Huw Edwards discusses 'voter suppression' after Queen's Speech
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SNP ministers at Holyrood and Labour chiefs at Cardiff have slated the UK Government’s Elections Bill, which would come into effect from September 2022. John Swinney, Scotland’s Deputy First Minister lodged a legislative consent memorandum in the Scottish Parliament on Friday on behalf of the SNP-led Scottish Government.
He said: “The Scottish Government considers that there is no evidence of significant electoral fraud to justify voter ID measures in Scotland.”
Mr Swinney stressed it would cause confusion with voters in Scotland forced to show photo ID for UK general elections but not in Holyrood related ones.
The Welsh Senedd has also refused consent for the bill following a memorandum lodged by Welsh ministers.
Mick Antoniw, Wales’ Counsel General, said the Welsh Government was also pushing for amendments to the legislation.
He added: “The Welsh Government does not support the introduction of voter ID, the placing of unnecessary constraints on postal and proxy voting, or the extension of the overseas franchise.
“We are content that the Bill does not apply these to Wales, but we are concerned about potential unintended consequences such as voter and candidate confusion and complexity for administrators.”
Legislative consent is required from the Devolved administrations for UK Parliament bills.
Consent is very rarely refused, making the move by the Scottish and Welsh Parliament’s highly unusual.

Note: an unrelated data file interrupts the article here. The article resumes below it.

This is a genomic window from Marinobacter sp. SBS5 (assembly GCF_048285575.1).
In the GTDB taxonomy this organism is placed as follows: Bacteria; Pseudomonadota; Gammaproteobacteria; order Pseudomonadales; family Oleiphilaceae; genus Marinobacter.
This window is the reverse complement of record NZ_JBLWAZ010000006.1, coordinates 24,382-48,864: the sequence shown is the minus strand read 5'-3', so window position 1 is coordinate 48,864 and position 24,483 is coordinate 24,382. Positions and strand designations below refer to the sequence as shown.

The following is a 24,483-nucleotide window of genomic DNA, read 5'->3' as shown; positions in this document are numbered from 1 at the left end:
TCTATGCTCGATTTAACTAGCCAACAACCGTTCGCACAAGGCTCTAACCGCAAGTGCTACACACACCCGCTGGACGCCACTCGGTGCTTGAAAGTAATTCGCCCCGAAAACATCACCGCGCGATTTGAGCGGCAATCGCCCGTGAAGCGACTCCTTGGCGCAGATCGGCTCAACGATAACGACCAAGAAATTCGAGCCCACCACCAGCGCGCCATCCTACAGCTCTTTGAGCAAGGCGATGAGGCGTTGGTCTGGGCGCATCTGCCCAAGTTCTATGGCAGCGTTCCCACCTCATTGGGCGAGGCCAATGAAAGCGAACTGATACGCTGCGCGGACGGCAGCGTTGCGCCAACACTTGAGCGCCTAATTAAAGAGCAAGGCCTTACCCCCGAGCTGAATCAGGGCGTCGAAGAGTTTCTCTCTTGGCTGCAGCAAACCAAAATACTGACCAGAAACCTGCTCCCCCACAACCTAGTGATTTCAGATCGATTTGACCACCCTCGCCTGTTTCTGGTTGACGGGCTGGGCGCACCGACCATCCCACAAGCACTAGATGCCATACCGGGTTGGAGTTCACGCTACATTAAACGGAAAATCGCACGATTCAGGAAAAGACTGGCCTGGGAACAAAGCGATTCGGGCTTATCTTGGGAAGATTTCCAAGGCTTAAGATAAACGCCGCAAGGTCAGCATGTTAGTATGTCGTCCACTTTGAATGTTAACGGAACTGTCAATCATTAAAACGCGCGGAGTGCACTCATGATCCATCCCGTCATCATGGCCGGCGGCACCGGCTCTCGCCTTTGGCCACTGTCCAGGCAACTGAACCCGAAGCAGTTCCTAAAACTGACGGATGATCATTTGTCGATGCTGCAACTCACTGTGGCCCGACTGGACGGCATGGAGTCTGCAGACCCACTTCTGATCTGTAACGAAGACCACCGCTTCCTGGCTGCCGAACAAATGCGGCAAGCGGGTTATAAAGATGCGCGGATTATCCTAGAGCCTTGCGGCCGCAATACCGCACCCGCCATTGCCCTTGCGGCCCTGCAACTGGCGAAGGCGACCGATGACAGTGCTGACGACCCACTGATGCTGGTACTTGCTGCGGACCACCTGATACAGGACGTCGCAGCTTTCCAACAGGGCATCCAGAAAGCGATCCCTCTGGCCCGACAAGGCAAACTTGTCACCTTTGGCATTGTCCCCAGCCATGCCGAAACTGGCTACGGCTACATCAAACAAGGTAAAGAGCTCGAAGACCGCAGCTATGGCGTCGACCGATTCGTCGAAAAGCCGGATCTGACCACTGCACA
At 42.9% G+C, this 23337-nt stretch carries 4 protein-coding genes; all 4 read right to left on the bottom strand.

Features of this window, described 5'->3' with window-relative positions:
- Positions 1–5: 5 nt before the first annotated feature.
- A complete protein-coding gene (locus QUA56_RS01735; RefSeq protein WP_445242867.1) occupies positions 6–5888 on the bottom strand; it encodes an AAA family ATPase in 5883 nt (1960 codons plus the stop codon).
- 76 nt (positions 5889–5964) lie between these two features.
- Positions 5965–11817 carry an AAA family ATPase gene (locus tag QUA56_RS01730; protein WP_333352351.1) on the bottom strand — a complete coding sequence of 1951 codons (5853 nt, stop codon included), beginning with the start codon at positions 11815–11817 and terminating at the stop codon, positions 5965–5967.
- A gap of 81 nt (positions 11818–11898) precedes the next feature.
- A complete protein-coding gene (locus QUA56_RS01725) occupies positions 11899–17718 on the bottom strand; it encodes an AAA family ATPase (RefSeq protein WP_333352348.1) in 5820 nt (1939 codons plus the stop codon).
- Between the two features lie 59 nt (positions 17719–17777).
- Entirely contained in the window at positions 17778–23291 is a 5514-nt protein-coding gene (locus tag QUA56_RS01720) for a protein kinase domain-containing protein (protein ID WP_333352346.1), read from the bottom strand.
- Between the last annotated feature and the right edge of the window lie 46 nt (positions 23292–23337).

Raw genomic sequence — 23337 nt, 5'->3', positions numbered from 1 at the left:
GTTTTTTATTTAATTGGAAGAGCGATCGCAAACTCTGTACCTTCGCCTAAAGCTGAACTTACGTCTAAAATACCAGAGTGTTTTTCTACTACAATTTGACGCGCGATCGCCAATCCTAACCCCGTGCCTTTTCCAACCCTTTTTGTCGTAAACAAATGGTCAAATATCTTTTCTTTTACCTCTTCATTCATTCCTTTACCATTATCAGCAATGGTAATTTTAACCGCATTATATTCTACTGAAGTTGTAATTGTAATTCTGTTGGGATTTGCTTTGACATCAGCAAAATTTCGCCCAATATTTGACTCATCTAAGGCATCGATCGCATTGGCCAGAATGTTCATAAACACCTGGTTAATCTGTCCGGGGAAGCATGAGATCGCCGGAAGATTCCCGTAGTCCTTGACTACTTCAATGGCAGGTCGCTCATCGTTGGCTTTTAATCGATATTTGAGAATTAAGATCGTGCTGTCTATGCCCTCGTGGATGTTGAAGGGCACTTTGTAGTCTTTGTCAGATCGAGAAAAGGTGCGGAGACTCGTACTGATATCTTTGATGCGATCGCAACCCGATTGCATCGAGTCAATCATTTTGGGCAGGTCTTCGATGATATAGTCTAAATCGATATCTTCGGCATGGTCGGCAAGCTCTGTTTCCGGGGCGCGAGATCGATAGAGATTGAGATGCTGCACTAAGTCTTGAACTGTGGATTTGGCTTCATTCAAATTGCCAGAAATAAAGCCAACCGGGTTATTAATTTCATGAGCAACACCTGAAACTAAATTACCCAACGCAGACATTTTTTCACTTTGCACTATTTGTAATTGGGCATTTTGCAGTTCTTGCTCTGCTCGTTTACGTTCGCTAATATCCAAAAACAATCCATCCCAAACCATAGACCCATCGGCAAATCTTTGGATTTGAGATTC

Willie Sullivan, Senior Director of Electoral Reform Society Scotland said: “The Elections Bill is not just a bad piece of legislation but a dangerous one – it’s a bill that makes sweeping changes to our democracy that could see thousands of Scots turned away from the ballot box.
“There is much to be done to improve our elections across the UK, but instead of tackling the real issues, this legislation would threaten free and fair elections in Scotland.
“The Holyrood Government is right to oppose it and should hold firm.
“Far from protecting the integrity of our elections, it’s a costly barrier to democracy instead.
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“This Elections Bill will lead to a ‘two-tier franchise’ in Scotland, with some elections banning those without ID, and others remaining open and free.”
A Cabinet Office spokesperson said: “Stealing someone’s vote is stealing their voice and fraud in our elections is something we cannot allow room for.
“So we are preventing this from happening by requiring photographic identification.”
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